Tea As Philosophy

“Teaism is a cult founded on the adoration of the beautiful
among the sordid facts of everyday existence.
It inculcates purity and harmony, the mystery of mutual charity,
the romanticism of the social order.
It is essentially a worship of the Imperfect,
as it is a tender attempt to accomplish something possible
in this impossible thing we know as life.”
― Kakuzō Okakura, The Book of Tea

I enjoy tea. I’m not alone, as it is the most popular beverage in the world after water.

It can be a simple thing to make and enjoy. But it can also be complex.

From a simple cup of the very common orange pekoe to a more unusual pu-erh tea, the choice of teas even in tea bags has become an almost overwhelming series of grocery store shelves. The way it is made and enjoyed can also be complex and even ceremonial.

I came under the spell of The Book of Tea (which is really a long essay) when I was a college student. It was originally written in English and was meant for Westerners.

In the book, I learned that tea began as a medicine and later became a beverage. But in fifteenth century Japan, it was elevated to a religion of aestheticism known as Teaism.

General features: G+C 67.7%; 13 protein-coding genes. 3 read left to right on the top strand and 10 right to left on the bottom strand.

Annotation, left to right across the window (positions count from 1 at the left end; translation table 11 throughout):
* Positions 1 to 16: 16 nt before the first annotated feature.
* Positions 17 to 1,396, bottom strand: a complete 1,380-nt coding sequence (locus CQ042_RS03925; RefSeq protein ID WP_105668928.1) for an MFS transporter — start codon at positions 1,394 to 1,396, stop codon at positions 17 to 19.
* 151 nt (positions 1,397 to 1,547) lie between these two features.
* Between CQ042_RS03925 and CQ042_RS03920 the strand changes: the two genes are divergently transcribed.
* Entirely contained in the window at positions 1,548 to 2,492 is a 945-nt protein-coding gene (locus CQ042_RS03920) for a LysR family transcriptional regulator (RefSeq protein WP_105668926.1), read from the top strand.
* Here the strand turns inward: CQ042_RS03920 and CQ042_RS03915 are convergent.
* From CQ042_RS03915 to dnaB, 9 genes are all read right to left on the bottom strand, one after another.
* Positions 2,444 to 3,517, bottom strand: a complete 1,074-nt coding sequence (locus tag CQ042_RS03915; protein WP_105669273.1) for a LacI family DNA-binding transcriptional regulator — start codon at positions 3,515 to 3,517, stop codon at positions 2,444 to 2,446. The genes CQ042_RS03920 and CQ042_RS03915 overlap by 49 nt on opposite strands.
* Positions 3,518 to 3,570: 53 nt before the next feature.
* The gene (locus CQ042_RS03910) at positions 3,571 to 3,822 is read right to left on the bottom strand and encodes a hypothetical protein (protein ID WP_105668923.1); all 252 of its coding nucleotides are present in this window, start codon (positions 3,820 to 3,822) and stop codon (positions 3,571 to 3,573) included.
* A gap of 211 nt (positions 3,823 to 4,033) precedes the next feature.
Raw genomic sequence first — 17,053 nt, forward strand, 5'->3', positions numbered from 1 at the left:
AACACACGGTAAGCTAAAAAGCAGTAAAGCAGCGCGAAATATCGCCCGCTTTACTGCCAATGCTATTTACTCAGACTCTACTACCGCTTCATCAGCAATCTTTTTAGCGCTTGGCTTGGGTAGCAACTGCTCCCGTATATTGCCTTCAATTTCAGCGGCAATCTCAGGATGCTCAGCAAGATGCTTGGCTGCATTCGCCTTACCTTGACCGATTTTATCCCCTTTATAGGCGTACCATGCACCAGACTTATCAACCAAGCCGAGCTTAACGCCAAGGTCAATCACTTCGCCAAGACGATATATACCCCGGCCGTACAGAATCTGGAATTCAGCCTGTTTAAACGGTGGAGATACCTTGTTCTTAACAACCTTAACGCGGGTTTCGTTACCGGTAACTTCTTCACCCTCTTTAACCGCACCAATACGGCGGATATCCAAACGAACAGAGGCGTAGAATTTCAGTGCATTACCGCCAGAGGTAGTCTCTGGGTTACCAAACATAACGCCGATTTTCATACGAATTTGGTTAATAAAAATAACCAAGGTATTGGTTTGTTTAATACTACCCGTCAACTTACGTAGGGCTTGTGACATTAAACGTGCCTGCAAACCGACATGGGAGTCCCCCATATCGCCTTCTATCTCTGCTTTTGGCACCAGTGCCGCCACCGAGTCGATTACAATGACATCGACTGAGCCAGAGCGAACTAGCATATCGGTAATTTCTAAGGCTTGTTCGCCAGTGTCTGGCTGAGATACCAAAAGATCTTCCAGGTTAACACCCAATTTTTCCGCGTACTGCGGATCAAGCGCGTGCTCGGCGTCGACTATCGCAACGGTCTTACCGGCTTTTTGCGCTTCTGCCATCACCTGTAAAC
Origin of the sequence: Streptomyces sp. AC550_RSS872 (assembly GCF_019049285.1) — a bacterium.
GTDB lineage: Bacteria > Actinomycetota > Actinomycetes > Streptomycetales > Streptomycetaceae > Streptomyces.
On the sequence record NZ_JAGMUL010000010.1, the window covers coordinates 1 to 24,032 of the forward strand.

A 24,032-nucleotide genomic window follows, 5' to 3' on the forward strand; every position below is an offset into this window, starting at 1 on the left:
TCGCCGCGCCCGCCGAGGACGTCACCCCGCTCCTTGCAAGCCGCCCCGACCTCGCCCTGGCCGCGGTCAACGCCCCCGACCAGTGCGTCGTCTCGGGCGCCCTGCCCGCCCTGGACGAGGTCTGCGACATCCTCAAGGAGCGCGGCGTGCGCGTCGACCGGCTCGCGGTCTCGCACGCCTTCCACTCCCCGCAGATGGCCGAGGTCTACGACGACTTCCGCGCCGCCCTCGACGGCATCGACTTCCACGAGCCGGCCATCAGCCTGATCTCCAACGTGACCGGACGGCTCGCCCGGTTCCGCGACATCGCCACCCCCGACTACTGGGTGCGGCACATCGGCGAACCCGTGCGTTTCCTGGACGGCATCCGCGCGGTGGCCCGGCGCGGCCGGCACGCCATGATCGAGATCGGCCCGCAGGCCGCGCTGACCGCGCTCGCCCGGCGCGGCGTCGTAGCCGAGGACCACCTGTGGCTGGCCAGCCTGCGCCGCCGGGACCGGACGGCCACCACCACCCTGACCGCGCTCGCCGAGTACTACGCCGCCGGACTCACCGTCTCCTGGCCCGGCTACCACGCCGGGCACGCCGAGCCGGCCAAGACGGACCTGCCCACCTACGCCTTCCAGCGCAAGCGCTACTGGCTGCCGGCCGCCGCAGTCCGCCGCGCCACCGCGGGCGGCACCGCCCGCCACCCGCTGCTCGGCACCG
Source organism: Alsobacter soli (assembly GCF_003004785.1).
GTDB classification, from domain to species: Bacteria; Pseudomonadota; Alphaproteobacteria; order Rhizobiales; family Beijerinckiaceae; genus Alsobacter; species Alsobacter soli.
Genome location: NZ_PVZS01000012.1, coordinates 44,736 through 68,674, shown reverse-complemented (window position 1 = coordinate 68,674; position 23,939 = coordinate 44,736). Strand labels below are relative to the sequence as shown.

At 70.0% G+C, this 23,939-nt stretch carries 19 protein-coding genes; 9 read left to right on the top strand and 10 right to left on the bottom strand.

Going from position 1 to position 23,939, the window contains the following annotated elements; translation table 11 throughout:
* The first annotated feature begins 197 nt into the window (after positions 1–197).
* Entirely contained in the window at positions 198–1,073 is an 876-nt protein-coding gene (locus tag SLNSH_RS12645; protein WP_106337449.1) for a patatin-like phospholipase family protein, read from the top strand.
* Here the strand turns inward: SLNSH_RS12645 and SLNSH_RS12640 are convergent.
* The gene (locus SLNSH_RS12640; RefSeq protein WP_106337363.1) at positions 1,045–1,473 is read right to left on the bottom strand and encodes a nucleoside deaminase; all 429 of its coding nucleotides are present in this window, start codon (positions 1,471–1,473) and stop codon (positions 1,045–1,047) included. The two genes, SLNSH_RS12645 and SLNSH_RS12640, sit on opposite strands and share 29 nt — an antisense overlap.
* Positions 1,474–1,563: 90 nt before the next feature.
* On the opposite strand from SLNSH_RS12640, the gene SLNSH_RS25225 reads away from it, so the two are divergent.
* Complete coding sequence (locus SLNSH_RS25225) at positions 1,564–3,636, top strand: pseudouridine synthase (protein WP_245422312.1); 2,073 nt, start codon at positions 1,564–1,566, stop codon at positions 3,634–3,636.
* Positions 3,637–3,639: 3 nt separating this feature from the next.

Teaism is not merely the appreciation of te but an adoration of the beautiful among the sordid in everyday existence. It worships the imperfect.

This “philosophy of tea” is far more complicated than this short post can summarize. It involves ethics and religion, our relationship with nature, even cleanliness and economics.

I saw it described as “moral geometry” in that it tries to define or refine our sense of proportion to the universe.

“You can never get a cup of tea large enough
or a book long enough to suit me.”
― C.S. Lewis

But that cup of tea, if you go deeper, is more complex, subtle, varied, challenging and interesting than you would have imagined. Perhaps you simply drop a tea bag into a mug of hot water or put it into the microwave, but tea is still hand-crafted and treated like a bottle of wine, in some places and by some people.

Can tea have a positive effect on your brain, mood and attitude? Perhaps.

Can reading the tea leaves predict the future. Probably not.

Can you follow the way of tea? Absolutely.

“Drink your tea slowly and reverently,
as if it is the axis on which the world earth revolves –
slowly, evenly, without rushing toward the future.”
― Thích Nhất Hạnh

green tea incup on rocks

Published by

Ken Ronkowitz

Random by design. Predictably irrational. It's turtles all the way down. Dolce far niente. A lifelong educator.

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